Odds ratios refer to the odds of obtaining a higher knowledge score, compared to a lower score, so OR >1 implies increased odds (n = 124).


The objective of this study was to evaluate hantavirus knowledge, attitudes (using the Health Belief Model) and preventive practices of a community in Tonosí, Panama and determine predictors of knowledge and preventive practices. All 124 participants had heard of hantavirus, mostly through word-of-mouth in the community and most knew at least one person who had been sick with hantavirus, with a median of 5 people. While the median knowledge score was 4 (IQR: 2.25, 5) of a possible 6, 20.2% of participants still reported not knowing the route of transmission of hantavirus. Additionally, this is the first published study to document the community belief that crop fumigations near homes are linked to hantavirus. A qualitative evaluation of this community concern would be useful. Future interventions should clarify the route of transmission and specifically address concerns about crop fumigations. Most participants could name the animal reservoir and at least one symptom. While the literature is scarce on this topic, McConnell conducted a multi-site (Chile, Panama, New Mexico) evaluation of education campaigns for hantavirus [14]. Part of their sample in Panama came from Tonosí and Pocri, two sites with documented hantavirus cases. In their sample, only 40.6% of participants had known someone with hantavirus. However, their data was collected in hospital and clinic waiting rooms, while the present study was conducted in a neighborhood with a high incidence of hantavirus, which accounts for this disparity. 93.2% of their respondents had heard of hantavirus and 91% knew the animal reservoir, similar to the 86% in our sample. Over 80% of participants in the McConnell study could name the correct transmission route [14], compared with 60% in our study. In the McConnell study and the present study, there seems to be a high overall knowledge, or at least familiarity, with the topic in Panama. Affected communities being exposed to educational messages about hantavirus since the first outbreak in Panama in 2000 likely explains the high familiarity. Almost all the respondents in our survey stated seeing or hearing hantavirus prevention messages on the radio, on television, or in flyers. Chomorro et al. also conducted a hantavirus KAP survey in Panama in 2001 after the first outbreak. Though it did not include respondents from Tonosí, other districts in the same province (Las Tablas and Guarare) were included. They found that 86% had heard of the disease and 60% knew the transmission route, similar to our study. However, 33% could not name any symptoms [7]. At least in terms of symptomology, knowledge has drastically increased since 2001. Another KAP study in rural Chile found that only 46% could name the route of transmission and only 45% of the sample knew someone with hantavirus [15], a much lower rate than what was found in this study. However, comparing these studies is difficult as the geographic spread of sampling frames and recruitment methods were vastly different.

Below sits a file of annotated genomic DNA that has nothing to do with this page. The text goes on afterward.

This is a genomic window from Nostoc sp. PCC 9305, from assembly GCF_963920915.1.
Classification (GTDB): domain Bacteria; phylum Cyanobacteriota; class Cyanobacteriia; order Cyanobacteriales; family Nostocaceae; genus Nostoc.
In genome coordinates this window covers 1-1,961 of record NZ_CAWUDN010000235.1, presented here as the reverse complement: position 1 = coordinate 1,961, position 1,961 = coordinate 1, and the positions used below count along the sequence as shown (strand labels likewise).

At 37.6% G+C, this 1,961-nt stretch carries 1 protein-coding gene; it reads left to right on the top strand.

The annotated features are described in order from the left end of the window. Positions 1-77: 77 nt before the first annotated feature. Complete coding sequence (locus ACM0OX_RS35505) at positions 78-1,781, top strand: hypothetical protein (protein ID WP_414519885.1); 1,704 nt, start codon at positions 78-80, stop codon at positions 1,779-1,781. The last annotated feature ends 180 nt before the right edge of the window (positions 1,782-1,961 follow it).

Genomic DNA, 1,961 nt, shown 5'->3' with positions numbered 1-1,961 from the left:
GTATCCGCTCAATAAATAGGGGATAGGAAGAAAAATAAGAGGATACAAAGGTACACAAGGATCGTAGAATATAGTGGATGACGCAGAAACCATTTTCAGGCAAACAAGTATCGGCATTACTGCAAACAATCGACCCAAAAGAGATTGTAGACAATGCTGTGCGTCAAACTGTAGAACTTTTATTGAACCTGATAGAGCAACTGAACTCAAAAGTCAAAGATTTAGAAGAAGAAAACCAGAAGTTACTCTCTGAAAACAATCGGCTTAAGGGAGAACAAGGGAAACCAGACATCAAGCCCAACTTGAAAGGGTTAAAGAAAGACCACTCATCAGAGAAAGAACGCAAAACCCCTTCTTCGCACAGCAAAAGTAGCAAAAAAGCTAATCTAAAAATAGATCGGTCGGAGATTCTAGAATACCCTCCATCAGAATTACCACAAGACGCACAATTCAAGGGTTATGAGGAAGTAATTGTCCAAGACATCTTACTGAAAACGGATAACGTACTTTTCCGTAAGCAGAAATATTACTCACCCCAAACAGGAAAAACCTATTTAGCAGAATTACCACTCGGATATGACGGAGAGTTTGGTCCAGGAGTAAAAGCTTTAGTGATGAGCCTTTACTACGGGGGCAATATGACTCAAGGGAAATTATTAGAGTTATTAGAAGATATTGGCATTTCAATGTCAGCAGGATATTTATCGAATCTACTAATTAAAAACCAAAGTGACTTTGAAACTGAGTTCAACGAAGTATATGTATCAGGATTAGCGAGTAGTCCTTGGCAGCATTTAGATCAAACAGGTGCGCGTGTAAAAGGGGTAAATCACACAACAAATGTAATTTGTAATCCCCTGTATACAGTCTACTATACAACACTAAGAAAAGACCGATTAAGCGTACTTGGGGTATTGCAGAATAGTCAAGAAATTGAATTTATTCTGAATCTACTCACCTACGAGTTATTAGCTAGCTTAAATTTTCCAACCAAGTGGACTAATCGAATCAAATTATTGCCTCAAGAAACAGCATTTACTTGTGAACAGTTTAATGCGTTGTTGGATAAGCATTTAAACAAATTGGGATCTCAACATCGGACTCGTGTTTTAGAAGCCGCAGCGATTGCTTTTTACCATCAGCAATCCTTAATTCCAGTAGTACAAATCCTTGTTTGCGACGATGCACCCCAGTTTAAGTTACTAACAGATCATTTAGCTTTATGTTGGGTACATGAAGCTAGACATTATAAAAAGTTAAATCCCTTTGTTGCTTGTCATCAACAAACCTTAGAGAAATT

The mean score for preventive practices was 10.7 of 24 (95% CI: 10.3,11.1). We note that to achieve a total score of 24, a respondent would have had to spontaneously list 12 cleaning practices as spontaneous answers were assigned a higher point value than prompted answers. Overall, the community reports a high level of adoption of preventive measures. The mean number of practices performed per person was 8.4 of 12, with 87% reported performing at least 7 of the 12 preventive practices. The least practiced were using a mask when cleaning, using gloves when cleaning, keeping trash in closed, rodent-resistant containers, and sealing holes and cracks in the home. All four require buying materials, which might explain why these practices have the lowest percentage of people performing them in this community.